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J Adolesc Health. 2005 Mar;36(3):236-43.

Psychological health and bullying behavior among adolescent prisoners: a study of young and juvenile offenders.

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Department of Psychology, University of Central Lancashire, Preston, Lancashire, UK.



To explore psychological health and behaviors indicative of direct, indirect and coercive bullying in a sample of adolescent offenders.


One hundred two juvenile (aged 15-17 years) and 100 young (aged 18-21 years) offenders took part. All completed the General Health Questionnaire (GHQ-28) and a revised version of the Direct and Indirect Prisoner behaviour Checklist (DIPC-R). Offenders were classified into one of four categories: "pure bullies" (solely reporting behaviors indicative of bullying others); "bully/victims" (reporting behaviors indicative of bullying others and of being bullied); "pure victims" (only reporting "victim" behaviors); "not-involved" (not reporting any "bully" or "victim" behaviors). The data was analyzed using Kuder-Richardson-20, LOGIT Analysis, ANOVA, MANOVA, and correlations.


Juveniles reported perpetrating and experiencing more bullying behavior than young offenders. Pure victims and bully/victims reported more symptoms associated with somatic concerns, severe depression, anxiety and insomnia in comparison with pure bullies and those not involved. Bully/victims reported more somatic symptoms and pure victims more social dysfunction. The psychological health profiles of pure bullies and those not involved were broadly similar. Indirect, direct and coercive victimization all correlated positively with psychological health.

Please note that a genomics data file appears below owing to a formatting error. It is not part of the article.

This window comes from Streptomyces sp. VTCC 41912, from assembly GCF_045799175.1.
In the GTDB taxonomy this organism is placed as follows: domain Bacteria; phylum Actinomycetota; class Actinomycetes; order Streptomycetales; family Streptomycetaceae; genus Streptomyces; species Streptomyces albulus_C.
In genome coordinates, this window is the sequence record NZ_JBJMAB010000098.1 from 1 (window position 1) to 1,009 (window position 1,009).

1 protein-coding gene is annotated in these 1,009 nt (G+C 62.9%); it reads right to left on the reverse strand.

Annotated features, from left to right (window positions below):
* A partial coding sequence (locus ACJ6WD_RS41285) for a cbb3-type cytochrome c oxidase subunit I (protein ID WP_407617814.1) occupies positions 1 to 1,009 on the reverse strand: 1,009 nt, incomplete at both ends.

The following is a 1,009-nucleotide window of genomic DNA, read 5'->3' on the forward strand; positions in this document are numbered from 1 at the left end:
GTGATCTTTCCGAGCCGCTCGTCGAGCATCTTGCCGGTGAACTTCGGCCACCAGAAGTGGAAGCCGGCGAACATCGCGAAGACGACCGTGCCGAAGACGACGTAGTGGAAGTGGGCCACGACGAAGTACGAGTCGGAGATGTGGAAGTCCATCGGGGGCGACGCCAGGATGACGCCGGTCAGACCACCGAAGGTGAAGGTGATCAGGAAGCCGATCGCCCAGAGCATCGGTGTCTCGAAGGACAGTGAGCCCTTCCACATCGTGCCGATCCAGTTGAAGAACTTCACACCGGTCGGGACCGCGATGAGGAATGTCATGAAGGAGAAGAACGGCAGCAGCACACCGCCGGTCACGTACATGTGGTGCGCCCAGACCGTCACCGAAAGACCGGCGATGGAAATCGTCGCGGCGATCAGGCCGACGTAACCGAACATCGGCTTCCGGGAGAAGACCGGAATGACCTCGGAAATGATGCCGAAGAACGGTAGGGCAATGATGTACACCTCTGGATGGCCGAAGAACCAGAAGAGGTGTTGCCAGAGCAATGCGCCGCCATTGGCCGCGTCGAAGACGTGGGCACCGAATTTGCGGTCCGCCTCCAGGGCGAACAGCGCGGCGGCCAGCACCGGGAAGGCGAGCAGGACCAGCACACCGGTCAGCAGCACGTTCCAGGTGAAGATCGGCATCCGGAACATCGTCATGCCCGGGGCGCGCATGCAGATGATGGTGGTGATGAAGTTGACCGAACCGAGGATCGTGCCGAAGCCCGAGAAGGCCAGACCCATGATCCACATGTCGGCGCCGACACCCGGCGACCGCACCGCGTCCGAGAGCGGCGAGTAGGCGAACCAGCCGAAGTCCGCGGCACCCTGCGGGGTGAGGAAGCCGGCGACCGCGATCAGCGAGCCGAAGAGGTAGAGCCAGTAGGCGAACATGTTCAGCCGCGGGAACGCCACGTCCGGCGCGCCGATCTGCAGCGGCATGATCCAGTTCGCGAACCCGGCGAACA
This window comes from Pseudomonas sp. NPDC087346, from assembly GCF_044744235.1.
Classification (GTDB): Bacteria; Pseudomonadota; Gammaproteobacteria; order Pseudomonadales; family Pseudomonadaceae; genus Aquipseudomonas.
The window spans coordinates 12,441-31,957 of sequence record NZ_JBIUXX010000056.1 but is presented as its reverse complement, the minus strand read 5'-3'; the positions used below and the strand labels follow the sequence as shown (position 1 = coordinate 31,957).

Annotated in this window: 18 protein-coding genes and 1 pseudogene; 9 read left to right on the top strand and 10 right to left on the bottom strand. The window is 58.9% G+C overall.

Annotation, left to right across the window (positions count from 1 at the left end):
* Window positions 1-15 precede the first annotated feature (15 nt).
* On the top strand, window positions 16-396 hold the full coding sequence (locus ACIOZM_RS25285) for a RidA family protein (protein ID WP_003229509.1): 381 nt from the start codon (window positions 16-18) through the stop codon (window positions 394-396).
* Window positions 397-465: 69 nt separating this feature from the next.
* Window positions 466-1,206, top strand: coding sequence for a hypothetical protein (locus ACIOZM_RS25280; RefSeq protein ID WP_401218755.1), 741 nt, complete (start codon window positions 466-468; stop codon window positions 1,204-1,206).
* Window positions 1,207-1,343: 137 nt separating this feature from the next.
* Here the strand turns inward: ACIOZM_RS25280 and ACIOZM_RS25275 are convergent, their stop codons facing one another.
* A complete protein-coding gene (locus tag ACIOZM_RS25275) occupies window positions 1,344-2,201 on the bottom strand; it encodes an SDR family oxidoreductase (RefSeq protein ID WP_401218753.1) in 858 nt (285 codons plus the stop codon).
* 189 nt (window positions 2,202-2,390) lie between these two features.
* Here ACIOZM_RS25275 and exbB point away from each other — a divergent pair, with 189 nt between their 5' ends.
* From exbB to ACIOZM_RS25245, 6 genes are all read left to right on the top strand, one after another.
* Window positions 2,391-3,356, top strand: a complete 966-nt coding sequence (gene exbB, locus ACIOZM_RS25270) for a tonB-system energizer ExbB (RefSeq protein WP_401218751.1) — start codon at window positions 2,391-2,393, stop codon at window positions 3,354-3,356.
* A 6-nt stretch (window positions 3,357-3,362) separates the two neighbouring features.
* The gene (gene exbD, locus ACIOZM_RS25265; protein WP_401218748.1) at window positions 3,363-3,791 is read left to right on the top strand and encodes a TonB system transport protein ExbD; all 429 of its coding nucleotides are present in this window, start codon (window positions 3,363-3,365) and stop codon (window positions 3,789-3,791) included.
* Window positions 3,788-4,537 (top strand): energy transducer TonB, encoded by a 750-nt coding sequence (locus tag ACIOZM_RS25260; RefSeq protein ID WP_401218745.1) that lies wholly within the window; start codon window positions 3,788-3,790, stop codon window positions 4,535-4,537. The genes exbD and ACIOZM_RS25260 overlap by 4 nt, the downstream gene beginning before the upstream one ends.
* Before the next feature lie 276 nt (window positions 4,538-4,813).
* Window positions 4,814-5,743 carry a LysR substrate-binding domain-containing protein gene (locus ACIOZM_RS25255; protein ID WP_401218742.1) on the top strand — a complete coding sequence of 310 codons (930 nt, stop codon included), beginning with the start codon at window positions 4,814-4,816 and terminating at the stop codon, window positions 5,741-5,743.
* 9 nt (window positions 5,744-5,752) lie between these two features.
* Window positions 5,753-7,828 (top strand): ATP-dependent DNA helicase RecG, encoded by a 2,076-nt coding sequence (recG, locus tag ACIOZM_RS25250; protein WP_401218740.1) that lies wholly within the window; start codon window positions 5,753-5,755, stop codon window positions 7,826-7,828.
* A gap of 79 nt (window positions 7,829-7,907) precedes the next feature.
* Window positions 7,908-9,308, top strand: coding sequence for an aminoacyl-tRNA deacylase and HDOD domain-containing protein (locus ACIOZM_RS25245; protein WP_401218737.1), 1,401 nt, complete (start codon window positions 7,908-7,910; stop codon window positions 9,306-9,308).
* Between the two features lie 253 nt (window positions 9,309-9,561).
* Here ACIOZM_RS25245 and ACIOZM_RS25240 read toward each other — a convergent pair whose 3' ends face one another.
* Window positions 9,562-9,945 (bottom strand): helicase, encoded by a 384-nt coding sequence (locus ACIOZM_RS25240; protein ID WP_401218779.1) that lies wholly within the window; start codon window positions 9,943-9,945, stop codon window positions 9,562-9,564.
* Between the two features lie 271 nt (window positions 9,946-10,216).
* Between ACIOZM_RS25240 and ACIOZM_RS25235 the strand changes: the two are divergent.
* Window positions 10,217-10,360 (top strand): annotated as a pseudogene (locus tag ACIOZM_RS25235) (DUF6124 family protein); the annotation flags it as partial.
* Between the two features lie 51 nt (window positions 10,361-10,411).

The current study provides evidence for an association between self-reported psychological health and direct, indirect and coercive bullying behavior among an incarcerated adolescent sample. It also highlights the importance of viewing the "bully/victim" group as a victim group.

[Indexed for MEDLINE]

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